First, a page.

To have an effective bank bargain, (1) bank assets have to be protected from government expropriation, (2) minority shareholders and depositors have to be able to stop bank insiders expropriating their assets or else be compensated for accepting the risk of expropriation by bank insiders, and (3) there has to be mechanisms to protect bank insiders, minority shareholders and depositors from expropriation by borrowers or else be compensated for accepting the risk of expropriation by borrowers.

Since 1970, six jurisdictions have managed to do all that. Why so few jurisdictions? Because governments face conflicts of interest in managing the game of bank bargains. They regulate banks, but borrow from them. They discipline debtors, but often rely on them for political support. They allocates losses among creditors in cases of bank failures, but may simultaneously look to them for political support. The constant temptation is to shift the game of bank bargains to benefit those who usefully notice at the cost of those who do not; the arsonists in charge of the fire brigade problem, with government having, as Calomiris & Haber put it "multiple opportunities to behave opportunistically".

Most governments fail this test. Hence only 6 out of 117 jurisdictions managing the game of bank bargains so as to provide abundant credit but avoiding bank crises.

If the standard is set so as to include countries that have avoided a crisis since 1970, but are only required to have a level of credit to GDP equal to the mean across all countries, we get all the way to 13 jurisdictions out of 117: the "successful six" are joined by the Bahamas, Bahrain, Barbados, Belize, Macao, Mauritius and South Africa. All are former parts of the British Empire, except Macao, and all achieved independence peacefully.

Out of the 13, all but 3 are small islands or city-states. While, like Australia and New Zealand, South Africa (since the 1997 constitution was a brokered deal with the white minority) has institutions which:
... make it hard to populist movements to form coalitions with banks to enact regulatory policies that benefit them at the expense of everyone else.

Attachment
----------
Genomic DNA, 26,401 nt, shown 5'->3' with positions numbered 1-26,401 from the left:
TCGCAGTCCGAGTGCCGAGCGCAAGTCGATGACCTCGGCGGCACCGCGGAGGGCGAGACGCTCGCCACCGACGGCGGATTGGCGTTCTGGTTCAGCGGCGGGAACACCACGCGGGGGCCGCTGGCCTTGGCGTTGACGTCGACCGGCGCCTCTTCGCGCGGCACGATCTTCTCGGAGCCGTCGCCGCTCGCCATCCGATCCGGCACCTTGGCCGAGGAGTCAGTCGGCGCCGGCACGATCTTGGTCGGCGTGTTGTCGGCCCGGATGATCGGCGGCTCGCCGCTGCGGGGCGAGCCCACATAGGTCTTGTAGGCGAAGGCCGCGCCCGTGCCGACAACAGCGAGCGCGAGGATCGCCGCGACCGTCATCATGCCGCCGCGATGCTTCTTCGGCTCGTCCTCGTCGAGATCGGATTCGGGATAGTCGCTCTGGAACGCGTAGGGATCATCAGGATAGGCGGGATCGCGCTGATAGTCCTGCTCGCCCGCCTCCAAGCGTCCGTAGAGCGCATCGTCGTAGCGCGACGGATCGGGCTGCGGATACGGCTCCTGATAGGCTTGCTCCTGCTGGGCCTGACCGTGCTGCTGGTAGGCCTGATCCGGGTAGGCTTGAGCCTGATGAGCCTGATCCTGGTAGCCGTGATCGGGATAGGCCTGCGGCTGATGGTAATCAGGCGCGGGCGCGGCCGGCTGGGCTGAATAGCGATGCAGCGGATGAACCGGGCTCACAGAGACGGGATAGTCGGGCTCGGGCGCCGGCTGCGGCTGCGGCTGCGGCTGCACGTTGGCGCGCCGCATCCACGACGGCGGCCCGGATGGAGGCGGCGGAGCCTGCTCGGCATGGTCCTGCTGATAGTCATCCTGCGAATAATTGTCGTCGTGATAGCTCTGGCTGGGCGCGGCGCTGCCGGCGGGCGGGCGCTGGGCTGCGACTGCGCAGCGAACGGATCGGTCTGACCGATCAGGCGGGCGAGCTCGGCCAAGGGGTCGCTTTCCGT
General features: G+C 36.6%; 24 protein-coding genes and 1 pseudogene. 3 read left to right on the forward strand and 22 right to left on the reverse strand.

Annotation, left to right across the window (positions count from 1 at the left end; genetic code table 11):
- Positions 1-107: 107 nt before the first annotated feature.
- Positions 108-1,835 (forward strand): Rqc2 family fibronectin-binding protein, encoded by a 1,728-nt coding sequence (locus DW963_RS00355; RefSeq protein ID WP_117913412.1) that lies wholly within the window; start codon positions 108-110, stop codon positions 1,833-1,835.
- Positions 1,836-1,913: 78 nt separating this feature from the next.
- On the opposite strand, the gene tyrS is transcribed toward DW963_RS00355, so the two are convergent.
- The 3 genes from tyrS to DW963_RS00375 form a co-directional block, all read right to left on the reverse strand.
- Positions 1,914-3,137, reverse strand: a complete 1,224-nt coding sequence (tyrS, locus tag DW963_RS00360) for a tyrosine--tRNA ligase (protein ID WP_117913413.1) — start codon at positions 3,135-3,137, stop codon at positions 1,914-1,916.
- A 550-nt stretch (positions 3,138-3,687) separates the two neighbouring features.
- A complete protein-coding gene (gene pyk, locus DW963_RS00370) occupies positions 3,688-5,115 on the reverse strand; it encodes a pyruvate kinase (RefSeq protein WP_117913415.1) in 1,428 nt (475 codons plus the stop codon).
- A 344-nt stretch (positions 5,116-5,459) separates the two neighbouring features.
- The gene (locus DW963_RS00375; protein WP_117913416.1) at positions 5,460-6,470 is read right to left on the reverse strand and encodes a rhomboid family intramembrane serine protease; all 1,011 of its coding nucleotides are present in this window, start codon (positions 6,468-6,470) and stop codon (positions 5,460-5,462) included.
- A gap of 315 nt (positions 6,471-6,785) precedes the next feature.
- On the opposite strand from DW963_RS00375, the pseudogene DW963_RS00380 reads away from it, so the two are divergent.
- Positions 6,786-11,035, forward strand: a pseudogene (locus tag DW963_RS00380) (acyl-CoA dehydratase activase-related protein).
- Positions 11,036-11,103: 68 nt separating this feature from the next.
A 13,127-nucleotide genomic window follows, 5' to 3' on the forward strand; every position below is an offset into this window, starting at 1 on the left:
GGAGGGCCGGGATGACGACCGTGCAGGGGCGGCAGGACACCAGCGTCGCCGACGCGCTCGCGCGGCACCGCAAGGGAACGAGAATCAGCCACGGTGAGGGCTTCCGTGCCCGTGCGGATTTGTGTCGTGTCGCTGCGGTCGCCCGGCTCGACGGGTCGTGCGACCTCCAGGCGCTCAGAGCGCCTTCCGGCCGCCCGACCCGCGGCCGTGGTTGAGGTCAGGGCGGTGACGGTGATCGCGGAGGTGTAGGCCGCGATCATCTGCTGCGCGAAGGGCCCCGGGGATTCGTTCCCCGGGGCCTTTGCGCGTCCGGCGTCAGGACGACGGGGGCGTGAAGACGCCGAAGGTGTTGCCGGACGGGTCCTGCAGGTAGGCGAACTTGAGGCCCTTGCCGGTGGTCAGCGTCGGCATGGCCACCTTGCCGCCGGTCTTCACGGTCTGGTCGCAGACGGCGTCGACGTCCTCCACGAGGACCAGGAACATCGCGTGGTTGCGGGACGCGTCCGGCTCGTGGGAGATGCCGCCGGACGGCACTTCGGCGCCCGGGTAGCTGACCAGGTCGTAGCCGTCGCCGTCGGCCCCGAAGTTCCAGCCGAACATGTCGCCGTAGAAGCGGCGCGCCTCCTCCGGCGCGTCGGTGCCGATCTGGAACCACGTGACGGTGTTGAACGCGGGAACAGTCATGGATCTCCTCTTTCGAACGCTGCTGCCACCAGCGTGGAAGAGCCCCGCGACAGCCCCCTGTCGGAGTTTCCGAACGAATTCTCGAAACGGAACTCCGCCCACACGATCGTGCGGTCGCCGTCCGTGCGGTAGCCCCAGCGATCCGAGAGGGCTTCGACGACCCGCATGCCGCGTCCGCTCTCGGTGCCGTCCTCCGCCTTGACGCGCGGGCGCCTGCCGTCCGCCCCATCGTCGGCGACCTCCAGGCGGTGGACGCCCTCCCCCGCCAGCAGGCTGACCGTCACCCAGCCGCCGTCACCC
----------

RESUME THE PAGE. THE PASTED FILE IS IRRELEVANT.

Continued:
The US, by contrast, not so much.

Small islands and city-states dominate the list of the successful players of the game of bank bargains because they are simply much more likely to have broadly-based bargains. (Though Iceland is a salutary reminder that success is not guaranteed from being small.)

As for the worst performers, setting the criteria as having at least two bank crises since 1970 and credit to GDP ratio at or below average gives us: Chad, the Democratic Republic of Congo, Argentina, Bolivia, Brazil, Cameroon, the Central African Republic, Colombia, Costa Rica, Ecuador, Kenya, Mexico, Nigeria, the Philippines, Turkey and Uruguay. (Kenya is clearly letting the British-is-better side down, though its path to independence was marred by violence.[Nigeria is also letting the British-is-better side down, but it is basically a mistake as a single country.]) Basically, as the authors point out, autocracies, new democracies or democracies whose institutions provide few barriers to rent-seeking.

Broadening the question
When we look at lists of per capita GDP on a purchasing price parity (PPP) basis, we can see that the US is the only large country in the top 10 persistently included: the others being small (less than 10 million in population) as well as oil-rich, monarchical or democratic (or some combination thereof--looking at you Norway). So, clearly the US continues to do something right.